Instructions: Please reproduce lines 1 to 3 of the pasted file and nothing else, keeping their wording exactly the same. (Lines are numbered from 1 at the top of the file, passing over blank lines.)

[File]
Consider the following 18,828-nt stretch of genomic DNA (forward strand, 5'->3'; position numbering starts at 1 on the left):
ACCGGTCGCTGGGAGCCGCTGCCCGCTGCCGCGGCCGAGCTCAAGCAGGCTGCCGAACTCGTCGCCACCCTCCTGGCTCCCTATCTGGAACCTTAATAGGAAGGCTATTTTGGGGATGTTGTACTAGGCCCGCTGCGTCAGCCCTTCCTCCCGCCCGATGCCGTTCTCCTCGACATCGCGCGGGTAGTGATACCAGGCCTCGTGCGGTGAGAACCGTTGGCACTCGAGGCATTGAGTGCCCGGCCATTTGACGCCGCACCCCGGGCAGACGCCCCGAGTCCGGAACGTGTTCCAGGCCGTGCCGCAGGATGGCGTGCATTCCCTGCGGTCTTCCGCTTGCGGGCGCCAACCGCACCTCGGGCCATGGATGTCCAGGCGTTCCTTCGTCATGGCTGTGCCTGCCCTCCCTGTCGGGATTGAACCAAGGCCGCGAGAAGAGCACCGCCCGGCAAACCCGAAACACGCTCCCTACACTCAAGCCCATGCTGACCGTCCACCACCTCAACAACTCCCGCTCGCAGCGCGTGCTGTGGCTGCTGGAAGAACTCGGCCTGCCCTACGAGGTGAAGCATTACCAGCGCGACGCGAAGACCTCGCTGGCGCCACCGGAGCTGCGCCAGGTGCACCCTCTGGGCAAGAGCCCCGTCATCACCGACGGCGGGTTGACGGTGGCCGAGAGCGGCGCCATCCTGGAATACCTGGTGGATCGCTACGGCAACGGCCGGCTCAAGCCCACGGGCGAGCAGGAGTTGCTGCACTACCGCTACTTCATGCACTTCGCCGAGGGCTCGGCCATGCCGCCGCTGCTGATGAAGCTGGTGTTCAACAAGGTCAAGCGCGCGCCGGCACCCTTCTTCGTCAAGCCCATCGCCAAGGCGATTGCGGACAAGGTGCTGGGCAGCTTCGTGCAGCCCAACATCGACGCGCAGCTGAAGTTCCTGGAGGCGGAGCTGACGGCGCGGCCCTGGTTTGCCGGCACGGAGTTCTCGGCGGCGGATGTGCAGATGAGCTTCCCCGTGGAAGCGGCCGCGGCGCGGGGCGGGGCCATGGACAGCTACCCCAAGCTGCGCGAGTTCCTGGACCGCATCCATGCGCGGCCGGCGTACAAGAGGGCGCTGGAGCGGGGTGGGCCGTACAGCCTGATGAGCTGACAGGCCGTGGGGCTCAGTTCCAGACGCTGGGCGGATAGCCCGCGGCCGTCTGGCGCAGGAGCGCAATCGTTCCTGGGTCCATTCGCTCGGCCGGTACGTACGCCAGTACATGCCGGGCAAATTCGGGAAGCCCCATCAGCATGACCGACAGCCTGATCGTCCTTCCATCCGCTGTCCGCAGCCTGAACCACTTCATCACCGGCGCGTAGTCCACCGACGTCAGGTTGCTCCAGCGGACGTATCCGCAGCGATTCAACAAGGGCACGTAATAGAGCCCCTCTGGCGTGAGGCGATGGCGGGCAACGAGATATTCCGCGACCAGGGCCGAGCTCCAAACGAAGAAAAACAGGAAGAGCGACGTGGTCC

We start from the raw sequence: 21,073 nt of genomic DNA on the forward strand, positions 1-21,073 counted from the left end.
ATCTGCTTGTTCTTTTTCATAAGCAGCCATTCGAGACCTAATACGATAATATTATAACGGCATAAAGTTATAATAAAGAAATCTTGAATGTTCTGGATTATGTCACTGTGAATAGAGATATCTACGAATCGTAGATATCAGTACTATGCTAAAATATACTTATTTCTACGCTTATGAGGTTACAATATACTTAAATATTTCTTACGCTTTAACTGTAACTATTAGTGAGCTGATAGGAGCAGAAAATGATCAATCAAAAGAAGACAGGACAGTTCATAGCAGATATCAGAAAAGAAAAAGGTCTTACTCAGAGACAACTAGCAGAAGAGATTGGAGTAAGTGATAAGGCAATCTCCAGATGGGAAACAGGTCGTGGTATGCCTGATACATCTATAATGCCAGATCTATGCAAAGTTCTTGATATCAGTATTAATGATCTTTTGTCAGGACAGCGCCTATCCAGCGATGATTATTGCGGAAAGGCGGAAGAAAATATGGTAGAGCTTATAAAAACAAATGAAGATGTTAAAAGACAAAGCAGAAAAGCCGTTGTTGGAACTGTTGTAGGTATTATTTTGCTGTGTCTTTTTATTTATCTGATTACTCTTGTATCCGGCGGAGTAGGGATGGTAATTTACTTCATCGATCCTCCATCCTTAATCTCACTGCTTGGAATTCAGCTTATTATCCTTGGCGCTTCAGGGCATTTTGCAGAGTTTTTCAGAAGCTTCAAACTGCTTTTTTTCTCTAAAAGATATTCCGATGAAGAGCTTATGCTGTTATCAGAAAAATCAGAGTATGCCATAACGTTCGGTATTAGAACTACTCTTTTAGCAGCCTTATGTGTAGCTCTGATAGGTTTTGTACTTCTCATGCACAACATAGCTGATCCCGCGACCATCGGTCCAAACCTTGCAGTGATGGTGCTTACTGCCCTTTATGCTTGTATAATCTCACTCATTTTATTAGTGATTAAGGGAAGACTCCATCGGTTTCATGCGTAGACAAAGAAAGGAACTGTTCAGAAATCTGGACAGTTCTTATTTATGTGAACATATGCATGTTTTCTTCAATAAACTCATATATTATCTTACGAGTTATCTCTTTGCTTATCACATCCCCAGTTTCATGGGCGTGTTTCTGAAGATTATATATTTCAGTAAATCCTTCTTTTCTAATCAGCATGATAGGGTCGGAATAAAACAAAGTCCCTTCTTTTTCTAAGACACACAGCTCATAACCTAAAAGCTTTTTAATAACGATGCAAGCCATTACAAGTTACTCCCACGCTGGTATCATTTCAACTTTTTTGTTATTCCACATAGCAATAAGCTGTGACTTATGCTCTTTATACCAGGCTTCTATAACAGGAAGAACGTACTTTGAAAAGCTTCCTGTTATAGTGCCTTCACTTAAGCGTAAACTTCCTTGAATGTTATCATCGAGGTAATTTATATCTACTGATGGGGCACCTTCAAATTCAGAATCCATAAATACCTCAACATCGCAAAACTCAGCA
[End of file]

Consider the following 18,828-nt stretch of genomic DNA (forward strand, 5'->3'; position numbering starts at 1 on the left):
ACCGGTCGCTGGGAGCCGCTGCCCGCTGCCGCGGCCGAGCTCAAGCAGGCTGCCGAACTCGTCGCCACCCTCCTGGCTCCCTATCTGGAACCTTAATAGGAAGGCTATTTTGGGGATGTTGTACTAGGCCCGCTGCGTCAGCCCTTCCTCCCGCCCGATGCCGTTCTCCTCGACATCGCGCGGGTAGTGATACCAGGCCTCGTGCGGTGAGAACCGTTGGCACTCGAGGCATTGAGTGCCCGGCCATTTGACGCCGCACCCCGGGCAGACGCCCCGAGTCCGGAACGTGTTCCAGGCCGTGCCGCAGGATGGCGTGCATTCCCTGCGGTCTTCCGCTTGCGGGCGCCAACCGCACCTCGGGCCATGGATGTCCAGGCGTTCCTTCGTCATGGCTGTGCCTGCCCTCCCTGTCGGGATTGAACCAAGGCCGCGAGAAGAGCACCGCCCGGCAAACCCGAAACACGCTCCCTACACTCAAGCCCATGCTGACCGTCCACCACCTCAACAACTCCCGCTCGCAGCGCGTGCTGTGGCTGCTGGAAGAACTCGGCCTGCCCTACGAGGTGAAGCATTACCAGCGCGACGCGAAGACCTCGCTGGCGCCACCGGAGCTGCGCCAGGTGCACCCTCTGGGCAAGAGCCCCGTCATCACCGACGGCGGGTTGACGGTGGCCGAGAGCGGCGCCATCCTGGAATACCTGGTGGATCGCTACGGCAACGGCCGGCTCAAGCCCACGGGCGAGCAGGAGTTGCTGCACTACCGCTACTTCATGCACTTCGCCGAGGGCTCGGCCATGCCGCCGCTGCTGATGAAGCTGGTGTTCAACAAGGTCAAGCGCGCGCCGGCACCCTTCTTCGTCAAGCCCATCGCCAAGGCGATTGCGGACAAGGTGCTGGGCAGCTTCGTGCAGCCCAACATCGACGCGCAGCTGAAGTTCCTGGAGGCGGAGCTGACGGCGCGGCCCTGGTTTGCCGGCACGGAGTTCTCGGCGGCGGATGTGCAGATGAGCTTCCCCGTGGAAGCGGCCGCGGCGCGGGGCGGGGCCATGGACAGCTACCCCAAGCTGCGCGAGTTCCTGGACCGCATCCATGCGCGGCCGGCGTACAAGAGGGCGCTGGAGCGGGGTGGGCCGTACAGCCTGATGAGCTGACAGGCCGTGGGGCTCAGTTCCAGACGCTGGGCGGATAGCCCGCGGCCGTCTGGCGCAGGAGCGCAATCGTTCCTGGGTCCATTCGCTCGGCCGGTACGTACGCCAGTACATGCCGGGCAAATTCGGGAAGCCCCATCAGCATGACCGACAGCCTGATCGTCCTTCCATCCGCTGTCCGCAGCCTGAACCACTTCATCACCGGCGCGTAGTCCACCGACGTCAGGTTGCTCCAGCGGACGTATCCGCAGCGATTCAACAAGGGCACGTAATAGAGCCCCTCTGGCGTGAGGCGATGGCGGGCAACGAGATATTCCGCGACCAGGGCCGAGCTCCAAACGAAGAAAAACAGGAAGAGCGACGTGGTCC

We start from the raw sequence: 21,073 nt of genomic DNA on the forward strand, positions 1-21,073 counted from the left end.